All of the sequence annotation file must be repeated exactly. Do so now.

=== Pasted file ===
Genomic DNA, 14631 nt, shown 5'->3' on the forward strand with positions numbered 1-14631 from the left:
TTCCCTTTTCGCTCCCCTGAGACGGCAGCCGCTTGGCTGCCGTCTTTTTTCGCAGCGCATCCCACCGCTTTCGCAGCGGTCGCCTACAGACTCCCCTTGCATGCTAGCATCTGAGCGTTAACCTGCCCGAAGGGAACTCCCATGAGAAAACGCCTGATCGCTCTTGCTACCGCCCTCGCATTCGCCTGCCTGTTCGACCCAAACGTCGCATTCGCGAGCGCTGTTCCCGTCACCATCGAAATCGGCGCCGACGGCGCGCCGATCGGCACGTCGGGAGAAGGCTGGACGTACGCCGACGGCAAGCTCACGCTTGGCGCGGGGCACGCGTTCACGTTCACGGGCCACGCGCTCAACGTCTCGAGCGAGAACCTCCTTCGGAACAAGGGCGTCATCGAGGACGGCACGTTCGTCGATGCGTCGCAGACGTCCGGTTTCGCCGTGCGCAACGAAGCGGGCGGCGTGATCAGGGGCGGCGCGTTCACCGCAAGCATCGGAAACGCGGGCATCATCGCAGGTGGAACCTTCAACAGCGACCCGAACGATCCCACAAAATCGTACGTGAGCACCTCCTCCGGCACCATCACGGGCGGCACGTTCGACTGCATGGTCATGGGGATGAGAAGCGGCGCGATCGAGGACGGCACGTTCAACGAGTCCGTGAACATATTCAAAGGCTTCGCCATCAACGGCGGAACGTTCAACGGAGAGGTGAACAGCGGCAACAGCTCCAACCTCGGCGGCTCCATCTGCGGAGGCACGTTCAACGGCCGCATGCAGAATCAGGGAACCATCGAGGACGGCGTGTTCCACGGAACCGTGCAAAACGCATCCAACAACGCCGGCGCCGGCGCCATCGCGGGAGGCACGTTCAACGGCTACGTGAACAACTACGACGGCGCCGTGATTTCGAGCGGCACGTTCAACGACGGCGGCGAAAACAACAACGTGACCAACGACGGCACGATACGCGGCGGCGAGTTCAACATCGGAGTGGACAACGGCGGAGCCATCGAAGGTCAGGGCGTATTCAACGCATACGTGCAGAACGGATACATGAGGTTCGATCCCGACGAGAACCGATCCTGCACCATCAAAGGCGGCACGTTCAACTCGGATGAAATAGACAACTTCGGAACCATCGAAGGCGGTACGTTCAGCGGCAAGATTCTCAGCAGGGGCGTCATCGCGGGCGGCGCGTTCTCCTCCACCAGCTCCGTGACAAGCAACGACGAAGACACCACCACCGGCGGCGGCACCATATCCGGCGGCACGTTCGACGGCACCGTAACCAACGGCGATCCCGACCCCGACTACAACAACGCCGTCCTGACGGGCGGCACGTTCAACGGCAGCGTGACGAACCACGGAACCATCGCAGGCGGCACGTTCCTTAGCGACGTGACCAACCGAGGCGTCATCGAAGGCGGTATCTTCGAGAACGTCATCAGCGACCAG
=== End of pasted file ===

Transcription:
Genomic DNA, 14631 nt, shown 5'->3' on the forward strand with positions numbered 1-14631 from the left:
TTCCCTTTTCGCTCCCCTGAGACGGCAGCCGCTTGGCTGCCGTCTTTTTTCGCAGCGCATCCCACCGCTTTCGCAGCGGTCGCCTACAGACTCCCCTTGCATGCTAGCATCTGAGCGTTAACCTGCCCGAAGGGAACTCCCATGAGAAAACGCCTGATCGCTCTTGCTACCGCCCTCGCATTCGCCTGCCTGTTCGACCCAAACGTCGCATTCGCGAGCGCTGTTCCCGTCACCATCGAAATCGGCGCCGACGGCGCGCCGATCGGCACGTCGGGAGAAGGCTGGACGTACGCCGACGGCAAGCTCACGCTTGGCGCGGGGCACGCGTTCACGTTCACGGGCCACGCGCTCAACGTCTCGAGCGAGAACCTCCTTCGGAACAAGGGCGTCATCGAGGACGGCACGTTCGTCGATGCGTCGCAGACGTCCGGTTTCGCCGTGCGCAACGAAGCGGGCGGCGTGATCAGGGGCGGCGCGTTCACCGCAAGCATCGGAAACGCGGGCATCATCGCAGGTGGAACCTTCAACAGCGACCCGAACGATCCCACAAAATCGTACGTGAGCACCTCCTCCGGCACCATCACGGGCGGCACGTTCGACTGCATGGTCATGGGGATGAGAAGCGGCGCGATCGAGGACGGCACGTTCAACGAGTCCGTGAACATATTCAAAGGCTTCGCCATCAACGGCGGAACGTTCAACGGAGAGGTGAACAGCGGCAACAGCTCCAACCTCGGCGGCTCCATCTGCGGAGGCACGTTCAACGGCCGCATGCAGAATCAGGGAACCATCGAGGACGGCGTGTTCCACGGAACCGTGCAAAACGCATCCAACAACGCCGGCGCCGGCGCCATCGCGGGAGGCACGTTCAACGGCTACGTGAACAACTACGACGGCGCCGTGATTTCGAGCGGCACGTTCAACGACGGCGGCGAAAACAACAACGTGACCAACGACGGCACGATACGCGGCGGCGAGTTCAACATCGGAGTGGACAACGGCGGAGCCATCGAAGGTCAGGGCGTATTCAACGCATACGTGCAGAACGGATACATGAGGTTCGATCCCGACGAGAACCGATCCTGCACCATCAAAGGCGGCACGTTCAACTCGGATGAAATAGACAACTTCGGAACCATCGAAGGCGGTACGTTCAGCGGCAAGATTCTCAGCAGGGGCGTCATCGCGGGCGGCGCGTTCTCCTCCACCAGCTCCGTGACAAGCAACGACGAAGACACCACCACCGGCGGCGGCACCATATCCGGCGGCACGTTCGACGGCACCGTAACCAACGGCGATCCCGACCCCGACTACAACAACGCCGTCCTGACGGGCGGCACGTTCAACGGCAGCGTGACGAACCACGGAACCATCGCAGGCGGCACGTTCCTTAGCGACGTGACCAACCGAGGCGTCATCGAAGGCGGTATCTTCGAGAACGTCATCAGCGACCAG